Can Transition Lenses Be Cool? The Answer Is Yes

Could this be the moment when Transitions transform into the cool kid accessory?

I recently met one of the most stylish women I know for coffee and a walk. When I arrived at the cafe, she looked predictably stylish, wearing gunmetal aviator glasses. Then, as we stepped outdoors with our matcha tea latte (her) and double espresso (me), I watched as the lenses of her glasses turned to a dark sun-blocking yellow. She was wearing rust-colored, wide-leg crop pants, her blonde hair blowing in the California breeze. She looked cool.

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Transition lenses—the photoreactive technology that darkens eyeglass lenses in sunlight—have long signified the tragically unhip. But every standout style—from big, clear '80s frames to mom jeans—has its day in the sun and inevitable return (Birkenstocks, looking at you.) Could this be the moment Transitions transform into the cool kid accessory? Minimalism is hotter than ever, and Transitions lenses mean one less eyeglass case clunking around in your Smash the Patriarchy tote bag.

"This whole thing is changing my life," Christian Siriano, who has partnered with the brand, told ManRepeller, "because I never ever change to sunglasses because it's annoying and now I'm like obsessed with it that I can wear them all day. I was in LA last week and I was like, 'This is so easy!' so now I just have a ton of pairs."

Siriano and my stylish friend are not the only ones at the cusp of a Transitions trend. Tim Gunn, a brand ambassador, also opts for Transitions. While talking to Esquire, he was asked: does he ever worry that the lenses can't shake their fuddy duddy image?

"I'm more of a mind that it's my experience and not that of someone around me," Gunn said. "I'd like to think I'm always cool!"

Transitions' new technology bodes well for the lenses gaining cool status. Part of the problem with the lenses in the '80s was that the glasses fell short on every front. They were too dark indoors and too light outside, a problem the company says has been fixed. If they're good enough for Gunn and Siriano—not to mention Courtney Cox, Brad Pitt, and Robert Downey, Jr.—they're good enough for us. If you're seduced by the idea, Esquire writer Miles Raymer says the trick is to place chameleon lenses in frames that will look chic as sunglasses and regular glasses (he recommended this pair of Persols, but my friend's aviators were dope).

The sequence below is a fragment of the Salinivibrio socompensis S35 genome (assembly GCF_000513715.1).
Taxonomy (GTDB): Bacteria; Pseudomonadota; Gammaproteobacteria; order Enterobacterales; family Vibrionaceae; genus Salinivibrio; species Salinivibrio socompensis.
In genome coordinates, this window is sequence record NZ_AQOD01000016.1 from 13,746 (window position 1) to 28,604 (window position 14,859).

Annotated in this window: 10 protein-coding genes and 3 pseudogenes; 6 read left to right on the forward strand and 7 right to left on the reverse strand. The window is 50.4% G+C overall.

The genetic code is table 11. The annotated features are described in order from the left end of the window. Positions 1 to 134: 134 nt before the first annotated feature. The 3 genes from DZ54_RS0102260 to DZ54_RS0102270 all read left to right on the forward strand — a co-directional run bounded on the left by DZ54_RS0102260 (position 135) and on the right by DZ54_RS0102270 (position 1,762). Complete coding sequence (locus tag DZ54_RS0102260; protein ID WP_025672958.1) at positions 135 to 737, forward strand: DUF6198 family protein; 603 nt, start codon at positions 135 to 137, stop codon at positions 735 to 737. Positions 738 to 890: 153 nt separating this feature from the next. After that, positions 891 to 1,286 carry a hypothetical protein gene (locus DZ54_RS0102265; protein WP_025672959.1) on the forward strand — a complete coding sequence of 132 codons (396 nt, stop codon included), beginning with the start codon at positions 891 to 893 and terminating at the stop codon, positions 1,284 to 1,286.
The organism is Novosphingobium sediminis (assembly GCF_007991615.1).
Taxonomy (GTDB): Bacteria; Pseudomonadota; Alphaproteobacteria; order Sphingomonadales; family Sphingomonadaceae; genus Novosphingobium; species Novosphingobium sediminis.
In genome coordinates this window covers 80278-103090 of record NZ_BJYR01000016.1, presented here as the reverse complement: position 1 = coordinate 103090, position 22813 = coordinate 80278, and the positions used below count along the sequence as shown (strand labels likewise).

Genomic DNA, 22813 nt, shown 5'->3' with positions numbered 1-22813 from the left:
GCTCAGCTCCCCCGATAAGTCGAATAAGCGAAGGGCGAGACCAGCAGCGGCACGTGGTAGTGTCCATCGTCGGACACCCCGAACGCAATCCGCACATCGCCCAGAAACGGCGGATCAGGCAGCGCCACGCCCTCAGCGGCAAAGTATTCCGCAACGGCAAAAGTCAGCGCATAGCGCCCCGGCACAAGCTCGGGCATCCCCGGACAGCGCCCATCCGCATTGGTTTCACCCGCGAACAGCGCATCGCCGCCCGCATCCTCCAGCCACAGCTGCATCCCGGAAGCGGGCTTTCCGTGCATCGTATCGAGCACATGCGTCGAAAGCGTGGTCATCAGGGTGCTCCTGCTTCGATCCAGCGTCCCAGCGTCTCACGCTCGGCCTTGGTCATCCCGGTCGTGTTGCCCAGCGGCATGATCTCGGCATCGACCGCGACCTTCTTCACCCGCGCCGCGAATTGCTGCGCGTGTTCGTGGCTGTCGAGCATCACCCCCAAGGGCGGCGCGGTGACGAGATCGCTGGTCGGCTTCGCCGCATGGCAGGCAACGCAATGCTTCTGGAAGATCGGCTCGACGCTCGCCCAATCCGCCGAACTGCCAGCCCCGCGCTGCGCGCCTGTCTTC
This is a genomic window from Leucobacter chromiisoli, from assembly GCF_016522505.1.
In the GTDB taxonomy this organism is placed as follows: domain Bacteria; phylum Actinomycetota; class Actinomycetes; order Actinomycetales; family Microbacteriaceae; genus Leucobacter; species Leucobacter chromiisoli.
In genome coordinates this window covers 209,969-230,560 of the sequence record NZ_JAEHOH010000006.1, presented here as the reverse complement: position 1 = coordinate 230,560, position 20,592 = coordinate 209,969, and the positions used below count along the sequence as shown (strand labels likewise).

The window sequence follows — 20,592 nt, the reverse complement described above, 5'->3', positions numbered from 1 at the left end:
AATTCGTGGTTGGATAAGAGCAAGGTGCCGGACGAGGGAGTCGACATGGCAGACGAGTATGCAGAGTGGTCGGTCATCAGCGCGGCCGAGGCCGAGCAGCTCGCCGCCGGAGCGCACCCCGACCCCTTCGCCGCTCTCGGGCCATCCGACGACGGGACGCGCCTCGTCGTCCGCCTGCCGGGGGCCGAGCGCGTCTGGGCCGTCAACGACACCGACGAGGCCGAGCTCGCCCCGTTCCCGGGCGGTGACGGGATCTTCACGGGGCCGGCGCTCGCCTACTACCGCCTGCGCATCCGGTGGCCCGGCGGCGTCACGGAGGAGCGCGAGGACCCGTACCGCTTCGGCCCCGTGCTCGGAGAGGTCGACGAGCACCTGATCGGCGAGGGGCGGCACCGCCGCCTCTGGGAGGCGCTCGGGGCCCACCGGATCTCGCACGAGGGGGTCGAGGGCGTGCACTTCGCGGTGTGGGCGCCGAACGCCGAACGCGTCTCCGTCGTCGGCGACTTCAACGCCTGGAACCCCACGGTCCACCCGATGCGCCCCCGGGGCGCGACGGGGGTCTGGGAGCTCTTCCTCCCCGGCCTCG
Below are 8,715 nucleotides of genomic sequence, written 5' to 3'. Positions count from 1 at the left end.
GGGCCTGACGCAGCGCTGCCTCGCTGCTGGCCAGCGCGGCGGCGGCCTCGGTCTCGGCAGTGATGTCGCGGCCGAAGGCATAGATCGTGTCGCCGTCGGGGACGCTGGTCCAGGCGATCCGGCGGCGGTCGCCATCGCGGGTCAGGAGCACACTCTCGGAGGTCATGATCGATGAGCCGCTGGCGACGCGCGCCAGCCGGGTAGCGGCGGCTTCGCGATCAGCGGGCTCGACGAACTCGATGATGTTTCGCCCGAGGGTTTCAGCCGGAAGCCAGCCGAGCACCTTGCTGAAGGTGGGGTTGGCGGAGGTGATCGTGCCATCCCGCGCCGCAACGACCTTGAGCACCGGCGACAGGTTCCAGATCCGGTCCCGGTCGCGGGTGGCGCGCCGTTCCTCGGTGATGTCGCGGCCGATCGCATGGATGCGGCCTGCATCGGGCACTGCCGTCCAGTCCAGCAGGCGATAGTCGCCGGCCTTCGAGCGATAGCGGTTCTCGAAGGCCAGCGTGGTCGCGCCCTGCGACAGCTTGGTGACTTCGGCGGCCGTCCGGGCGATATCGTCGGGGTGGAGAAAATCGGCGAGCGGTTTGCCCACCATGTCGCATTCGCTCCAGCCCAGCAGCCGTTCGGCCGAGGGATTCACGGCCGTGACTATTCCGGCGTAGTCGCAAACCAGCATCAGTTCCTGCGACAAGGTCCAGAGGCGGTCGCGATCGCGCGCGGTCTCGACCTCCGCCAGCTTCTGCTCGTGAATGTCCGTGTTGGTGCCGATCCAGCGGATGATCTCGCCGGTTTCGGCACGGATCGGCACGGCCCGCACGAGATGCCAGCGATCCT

The company has been actively working to makeover the brand's reputation by catering to millennials, reports Media Post. The aim is to attract a younger generation to photochromic lenses by positioning the brand as a way to personalize lenses and express oneself.

Transitions Optical's "The Light Under Control" adInsight News

"In the age of the selfie, we know style and self-image are important to young eyeglass wearers," Chrystel Barranger, president of Essilor Photochromics and Transitions Optical, said. "Glasses are part of their personal identity. The Light Under Control campaign encourages consumers to personalize their glasses, including the lenses, to reflect their lifestyle."

We're into cool factors, but we're also into any trend that has legs. Consider, for example, how much of a hassle it is to switch between glasses and sunglasses all damn day. Transitions lenses also protect your eyes from harmful blue light. The sun is the culprit outdoors, but if you're a nine-to-fiver camped in front of a computer screen all day, the blue light from screens can also do a number on your eyes' health.

"One major cause of ocular discomfort and vision issues is exposure to harmful blue light," Dr. Jennifer Lyerly, optometrist at Triangle Visions Optometry, told Well + Good. "In today's world, we're spending more time than ever on digital devices, which is dangerous because long-term exposure to harmful blue light can cause eyestrain, eye fatigue, and light sensitivity."

A fashion trend that—unlike stilettos, tattoos, and platinum blonde hair—is good for our health? We'll sign up for that.